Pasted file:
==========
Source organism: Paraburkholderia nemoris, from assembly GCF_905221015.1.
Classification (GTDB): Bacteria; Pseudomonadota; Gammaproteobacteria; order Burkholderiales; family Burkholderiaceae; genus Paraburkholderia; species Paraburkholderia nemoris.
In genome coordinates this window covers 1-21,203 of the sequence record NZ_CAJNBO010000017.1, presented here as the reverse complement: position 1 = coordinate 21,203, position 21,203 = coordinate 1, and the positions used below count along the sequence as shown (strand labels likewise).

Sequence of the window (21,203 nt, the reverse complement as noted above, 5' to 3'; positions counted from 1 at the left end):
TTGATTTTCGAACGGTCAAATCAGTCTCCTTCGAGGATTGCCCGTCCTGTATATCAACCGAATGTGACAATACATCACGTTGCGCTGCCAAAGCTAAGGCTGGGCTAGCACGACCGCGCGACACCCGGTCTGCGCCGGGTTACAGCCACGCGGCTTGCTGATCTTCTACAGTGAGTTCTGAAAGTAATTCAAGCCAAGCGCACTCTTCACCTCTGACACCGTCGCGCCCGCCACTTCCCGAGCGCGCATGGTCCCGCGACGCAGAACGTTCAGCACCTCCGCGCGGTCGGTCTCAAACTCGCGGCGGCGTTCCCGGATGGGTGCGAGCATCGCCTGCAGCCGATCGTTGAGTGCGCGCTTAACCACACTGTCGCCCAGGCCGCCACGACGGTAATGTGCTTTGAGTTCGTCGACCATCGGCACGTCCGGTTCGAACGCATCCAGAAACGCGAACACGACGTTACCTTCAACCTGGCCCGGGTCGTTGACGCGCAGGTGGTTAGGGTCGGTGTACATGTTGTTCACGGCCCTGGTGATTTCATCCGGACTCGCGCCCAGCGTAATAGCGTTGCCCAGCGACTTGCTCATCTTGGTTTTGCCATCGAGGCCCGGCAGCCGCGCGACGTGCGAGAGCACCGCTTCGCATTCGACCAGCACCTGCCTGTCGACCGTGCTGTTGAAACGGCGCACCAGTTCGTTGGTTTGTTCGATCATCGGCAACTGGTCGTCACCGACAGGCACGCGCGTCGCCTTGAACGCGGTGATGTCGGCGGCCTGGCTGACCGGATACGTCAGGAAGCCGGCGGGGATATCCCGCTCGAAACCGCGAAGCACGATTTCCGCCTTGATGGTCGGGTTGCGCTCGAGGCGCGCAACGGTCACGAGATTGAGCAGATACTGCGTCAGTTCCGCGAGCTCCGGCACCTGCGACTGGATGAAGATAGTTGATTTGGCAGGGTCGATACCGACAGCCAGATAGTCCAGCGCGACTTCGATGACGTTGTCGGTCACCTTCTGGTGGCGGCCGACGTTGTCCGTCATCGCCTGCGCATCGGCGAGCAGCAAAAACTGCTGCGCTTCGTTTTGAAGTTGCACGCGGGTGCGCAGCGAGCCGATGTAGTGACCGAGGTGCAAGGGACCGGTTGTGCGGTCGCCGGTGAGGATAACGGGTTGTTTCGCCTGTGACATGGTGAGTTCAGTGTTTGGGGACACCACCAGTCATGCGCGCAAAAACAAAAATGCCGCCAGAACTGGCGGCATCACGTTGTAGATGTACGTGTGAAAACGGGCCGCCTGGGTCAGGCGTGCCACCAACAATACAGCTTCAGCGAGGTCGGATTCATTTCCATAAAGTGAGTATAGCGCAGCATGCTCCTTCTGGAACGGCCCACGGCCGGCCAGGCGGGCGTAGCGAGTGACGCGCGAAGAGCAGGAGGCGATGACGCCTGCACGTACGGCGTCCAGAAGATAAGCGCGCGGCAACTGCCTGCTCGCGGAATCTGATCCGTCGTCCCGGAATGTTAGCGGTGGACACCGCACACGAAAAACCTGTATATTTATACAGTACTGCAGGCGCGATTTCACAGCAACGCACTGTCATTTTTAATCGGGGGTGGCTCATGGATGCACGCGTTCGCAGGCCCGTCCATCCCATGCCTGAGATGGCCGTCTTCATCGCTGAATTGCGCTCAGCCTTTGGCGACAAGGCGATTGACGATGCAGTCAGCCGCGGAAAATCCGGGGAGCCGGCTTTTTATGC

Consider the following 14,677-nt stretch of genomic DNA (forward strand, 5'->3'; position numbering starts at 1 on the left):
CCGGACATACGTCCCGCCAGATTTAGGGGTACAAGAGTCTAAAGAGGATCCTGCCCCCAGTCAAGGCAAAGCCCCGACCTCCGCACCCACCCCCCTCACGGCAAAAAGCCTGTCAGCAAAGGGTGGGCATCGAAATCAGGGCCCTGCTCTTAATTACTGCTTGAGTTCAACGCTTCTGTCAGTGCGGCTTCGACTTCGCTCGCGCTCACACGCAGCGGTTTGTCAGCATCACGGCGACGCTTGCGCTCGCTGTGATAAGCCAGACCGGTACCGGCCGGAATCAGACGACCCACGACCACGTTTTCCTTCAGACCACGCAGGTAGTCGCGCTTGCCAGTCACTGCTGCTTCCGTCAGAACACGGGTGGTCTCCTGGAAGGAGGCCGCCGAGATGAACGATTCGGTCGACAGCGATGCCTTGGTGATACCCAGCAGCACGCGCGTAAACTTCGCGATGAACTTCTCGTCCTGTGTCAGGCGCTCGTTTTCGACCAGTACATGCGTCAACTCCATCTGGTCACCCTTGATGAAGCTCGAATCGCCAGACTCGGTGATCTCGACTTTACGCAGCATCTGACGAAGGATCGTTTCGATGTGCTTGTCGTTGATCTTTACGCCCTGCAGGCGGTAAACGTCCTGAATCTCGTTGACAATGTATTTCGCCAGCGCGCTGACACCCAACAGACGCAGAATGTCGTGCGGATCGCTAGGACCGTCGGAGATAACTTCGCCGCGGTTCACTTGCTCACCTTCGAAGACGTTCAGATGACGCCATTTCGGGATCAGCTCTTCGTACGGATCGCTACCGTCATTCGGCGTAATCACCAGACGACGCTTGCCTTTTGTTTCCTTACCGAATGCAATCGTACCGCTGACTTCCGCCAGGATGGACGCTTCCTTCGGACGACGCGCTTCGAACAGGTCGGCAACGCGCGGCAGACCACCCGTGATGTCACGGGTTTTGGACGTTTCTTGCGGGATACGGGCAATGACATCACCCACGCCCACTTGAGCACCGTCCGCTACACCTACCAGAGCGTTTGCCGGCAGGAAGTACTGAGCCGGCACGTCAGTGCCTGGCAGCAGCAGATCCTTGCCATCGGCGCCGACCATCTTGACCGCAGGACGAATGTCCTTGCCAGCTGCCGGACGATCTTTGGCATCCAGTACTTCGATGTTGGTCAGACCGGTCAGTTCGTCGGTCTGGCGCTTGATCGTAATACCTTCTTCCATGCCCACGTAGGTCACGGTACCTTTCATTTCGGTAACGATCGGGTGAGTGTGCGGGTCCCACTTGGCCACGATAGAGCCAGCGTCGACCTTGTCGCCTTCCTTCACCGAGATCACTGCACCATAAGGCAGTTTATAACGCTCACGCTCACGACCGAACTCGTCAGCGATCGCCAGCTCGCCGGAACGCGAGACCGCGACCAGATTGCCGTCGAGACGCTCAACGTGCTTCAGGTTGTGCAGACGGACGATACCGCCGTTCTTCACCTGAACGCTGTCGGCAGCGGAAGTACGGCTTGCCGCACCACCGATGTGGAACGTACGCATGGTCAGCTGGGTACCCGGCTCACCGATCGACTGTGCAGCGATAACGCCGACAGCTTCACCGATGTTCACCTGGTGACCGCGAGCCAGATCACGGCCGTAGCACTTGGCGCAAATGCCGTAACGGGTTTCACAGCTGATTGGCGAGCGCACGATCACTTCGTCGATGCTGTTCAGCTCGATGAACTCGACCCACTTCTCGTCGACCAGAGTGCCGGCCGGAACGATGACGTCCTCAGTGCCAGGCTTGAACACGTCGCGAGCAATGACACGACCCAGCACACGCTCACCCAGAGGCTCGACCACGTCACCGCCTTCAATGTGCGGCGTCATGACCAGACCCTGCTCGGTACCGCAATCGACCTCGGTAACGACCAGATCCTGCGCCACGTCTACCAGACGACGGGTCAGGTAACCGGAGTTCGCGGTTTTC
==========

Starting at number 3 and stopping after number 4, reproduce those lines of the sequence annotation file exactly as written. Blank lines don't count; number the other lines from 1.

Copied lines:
In genome coordinates this window covers 1-21,203 of the sequence record NZ_CAJNBO010000017.1, presented here as the reverse complement: position 1 = coordinate 21,203, position 21,203 = coordinate 1, and the positions used below count along the sequence as shown (strand labels likewise).

Sequence of the window (21,203 nt, the reverse complement as noted above, 5' to 3'; positions counted from 1 at the left end):